Melbourne businesses join the solar ranks
Melbourne businesses, fed-up with energy bills draining their cash flow, are now getting the sun to power their profits, joining 3.1 million Australians who already live or work under solar panels. Several city enterprises have taken up new Solar Finance from the Sustainable Melbourne Fund (SMF), designed to make powering businesses with the sun faster and simpler.
“Our mission is to help businesses overcome any last hurdles to going solar, so they can have panels installed and start getting both the environmental and financial benefits immediately – without interrupting their cash flow,” said Sustainable Melbourne Fund (SMF) Chief Executive, Mr Scott Bocskay.
North Melbourne commercial kitchen hire company, Cooking Space, is one business whose rooftop this summer is humming with a 30kW solar system – that’s about 15 times the size of the average household solar array. It’s something business owner, Mr Eric Lim, says he wishes they had done sooner, with his businesses now more than $9,000 a year better off.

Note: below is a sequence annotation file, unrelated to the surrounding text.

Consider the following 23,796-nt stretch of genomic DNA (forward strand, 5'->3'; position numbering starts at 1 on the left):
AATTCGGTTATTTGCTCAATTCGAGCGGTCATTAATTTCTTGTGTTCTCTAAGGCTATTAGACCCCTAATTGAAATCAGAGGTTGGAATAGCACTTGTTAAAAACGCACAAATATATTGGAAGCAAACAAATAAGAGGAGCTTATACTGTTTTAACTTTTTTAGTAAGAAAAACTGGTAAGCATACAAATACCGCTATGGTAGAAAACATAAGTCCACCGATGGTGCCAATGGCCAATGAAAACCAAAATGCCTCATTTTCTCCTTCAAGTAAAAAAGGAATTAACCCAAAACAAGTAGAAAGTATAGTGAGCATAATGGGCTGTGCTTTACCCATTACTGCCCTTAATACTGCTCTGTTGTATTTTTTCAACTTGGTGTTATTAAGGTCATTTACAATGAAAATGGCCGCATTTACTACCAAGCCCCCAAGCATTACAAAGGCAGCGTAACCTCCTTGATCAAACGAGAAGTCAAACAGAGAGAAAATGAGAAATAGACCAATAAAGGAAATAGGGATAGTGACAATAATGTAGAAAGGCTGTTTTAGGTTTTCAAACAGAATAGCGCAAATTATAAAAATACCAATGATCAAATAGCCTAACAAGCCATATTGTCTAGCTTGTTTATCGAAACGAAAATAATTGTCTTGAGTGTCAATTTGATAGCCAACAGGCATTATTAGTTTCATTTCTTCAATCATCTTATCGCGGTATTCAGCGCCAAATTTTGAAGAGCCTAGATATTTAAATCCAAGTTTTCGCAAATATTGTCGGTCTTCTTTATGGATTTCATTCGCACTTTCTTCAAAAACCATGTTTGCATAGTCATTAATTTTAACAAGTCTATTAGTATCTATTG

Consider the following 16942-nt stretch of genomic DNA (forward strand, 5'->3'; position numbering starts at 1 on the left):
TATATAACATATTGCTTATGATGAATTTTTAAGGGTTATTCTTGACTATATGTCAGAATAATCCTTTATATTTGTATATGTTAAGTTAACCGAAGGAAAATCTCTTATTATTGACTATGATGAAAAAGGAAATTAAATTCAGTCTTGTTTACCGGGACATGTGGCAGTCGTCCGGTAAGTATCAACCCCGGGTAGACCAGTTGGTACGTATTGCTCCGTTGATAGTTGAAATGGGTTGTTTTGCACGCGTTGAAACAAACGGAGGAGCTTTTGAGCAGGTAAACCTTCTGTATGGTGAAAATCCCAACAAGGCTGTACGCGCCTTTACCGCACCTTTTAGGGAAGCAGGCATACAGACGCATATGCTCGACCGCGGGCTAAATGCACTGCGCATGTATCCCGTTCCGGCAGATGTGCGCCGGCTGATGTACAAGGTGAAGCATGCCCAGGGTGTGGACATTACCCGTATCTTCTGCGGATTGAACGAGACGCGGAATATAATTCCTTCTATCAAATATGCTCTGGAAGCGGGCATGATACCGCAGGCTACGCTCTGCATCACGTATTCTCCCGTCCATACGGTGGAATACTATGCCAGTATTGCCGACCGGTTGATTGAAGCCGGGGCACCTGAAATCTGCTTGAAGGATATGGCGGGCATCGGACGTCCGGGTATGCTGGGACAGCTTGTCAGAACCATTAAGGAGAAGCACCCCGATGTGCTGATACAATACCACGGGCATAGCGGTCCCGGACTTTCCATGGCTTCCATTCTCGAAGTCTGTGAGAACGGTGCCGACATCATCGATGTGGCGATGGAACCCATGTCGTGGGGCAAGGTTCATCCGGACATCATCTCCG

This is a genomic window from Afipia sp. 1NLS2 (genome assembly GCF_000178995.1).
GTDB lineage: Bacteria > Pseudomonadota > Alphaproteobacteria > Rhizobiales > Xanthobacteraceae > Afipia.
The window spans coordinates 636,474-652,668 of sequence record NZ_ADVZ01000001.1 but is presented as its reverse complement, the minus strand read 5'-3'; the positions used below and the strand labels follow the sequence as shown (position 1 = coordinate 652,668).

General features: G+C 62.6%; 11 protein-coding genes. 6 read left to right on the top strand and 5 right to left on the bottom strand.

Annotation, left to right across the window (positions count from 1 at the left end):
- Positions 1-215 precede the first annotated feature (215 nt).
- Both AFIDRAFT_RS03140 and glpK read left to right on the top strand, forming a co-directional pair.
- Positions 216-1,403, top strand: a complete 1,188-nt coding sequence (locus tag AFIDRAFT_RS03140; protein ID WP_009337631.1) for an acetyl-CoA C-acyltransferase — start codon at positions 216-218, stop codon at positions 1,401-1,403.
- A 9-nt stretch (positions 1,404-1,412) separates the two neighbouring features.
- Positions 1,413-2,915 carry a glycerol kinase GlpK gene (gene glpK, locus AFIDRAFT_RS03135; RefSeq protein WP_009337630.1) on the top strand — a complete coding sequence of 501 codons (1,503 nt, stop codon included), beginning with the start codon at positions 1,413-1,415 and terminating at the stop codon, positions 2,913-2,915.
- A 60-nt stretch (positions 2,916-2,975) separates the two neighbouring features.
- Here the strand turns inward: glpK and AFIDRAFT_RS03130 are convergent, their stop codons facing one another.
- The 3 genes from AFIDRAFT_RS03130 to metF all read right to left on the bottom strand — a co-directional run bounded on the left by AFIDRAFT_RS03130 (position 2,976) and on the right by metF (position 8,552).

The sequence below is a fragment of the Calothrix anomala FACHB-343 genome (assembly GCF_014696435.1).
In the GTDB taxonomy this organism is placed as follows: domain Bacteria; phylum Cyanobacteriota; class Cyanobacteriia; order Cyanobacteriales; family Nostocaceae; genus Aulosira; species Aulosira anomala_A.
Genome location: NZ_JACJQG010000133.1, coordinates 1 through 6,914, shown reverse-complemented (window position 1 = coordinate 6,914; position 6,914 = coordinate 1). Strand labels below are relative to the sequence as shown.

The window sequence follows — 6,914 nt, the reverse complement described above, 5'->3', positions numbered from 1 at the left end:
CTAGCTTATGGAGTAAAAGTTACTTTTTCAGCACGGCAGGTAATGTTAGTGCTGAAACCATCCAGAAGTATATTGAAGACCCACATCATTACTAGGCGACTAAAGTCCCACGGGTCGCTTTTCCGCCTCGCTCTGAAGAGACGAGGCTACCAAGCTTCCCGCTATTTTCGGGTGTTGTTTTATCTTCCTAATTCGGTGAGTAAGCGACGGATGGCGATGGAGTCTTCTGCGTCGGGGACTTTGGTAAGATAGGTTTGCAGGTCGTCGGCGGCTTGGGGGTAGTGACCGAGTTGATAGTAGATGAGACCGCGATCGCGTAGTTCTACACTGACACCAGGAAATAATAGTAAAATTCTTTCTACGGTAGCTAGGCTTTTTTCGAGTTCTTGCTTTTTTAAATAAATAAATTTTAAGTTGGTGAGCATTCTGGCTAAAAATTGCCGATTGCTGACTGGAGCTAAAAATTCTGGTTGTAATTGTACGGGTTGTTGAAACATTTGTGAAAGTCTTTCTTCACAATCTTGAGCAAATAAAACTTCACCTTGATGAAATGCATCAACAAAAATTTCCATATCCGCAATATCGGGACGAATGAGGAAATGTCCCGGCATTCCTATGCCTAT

“The savings on our power bills easily cover the repayments, so going solar had no negative impact on our cash flow. At the same time, we’re doing our bit for the environment,” Mr Lim said.
Through SMF’s Solar Finance, Melbourne businesses, like Cooking Space, can access 100% finance, flexible repayments through council rates, and support in reaching agreements with landlords – so going solar becomes a straight-forward proposition.
“It comes at a time when the business case for solar has never been stronger,” Mr Bocskay said.
“Panels cost 70 per cent less than they did seven years ago, and power bills have risen significantly over the same period. As a result, solar can now put more cash in businesses pockets today,” he said.
City of Melbourne Environment Portfolio Chair, Councillor Arron Wood, welcomed SMF’s Solar Finance and encouraged city businesses to consider the benefits they are missing out on while they leave their rooftops bare.
“There are more than 1.5 square kilometres of roof space sitting above Melbourne businesses that could be turned into profit-generating panels for these medium and small enterprises,” said Cr Wood.
SMF is one of many City of Melbourne initiatives supporting businesses to operate more sustainably.
“It’s part of the City of Melbourne’s commitment to stay the course for a sustainable future, and achieve Zero Net Emissions by 2020,” Cr Wood said.
“A key part of this strategy is increasing Melbourne’s use of renewable energy, with the city setting a target for the municipality to source 25 per cent of electricity from renewables by 2018,” he said.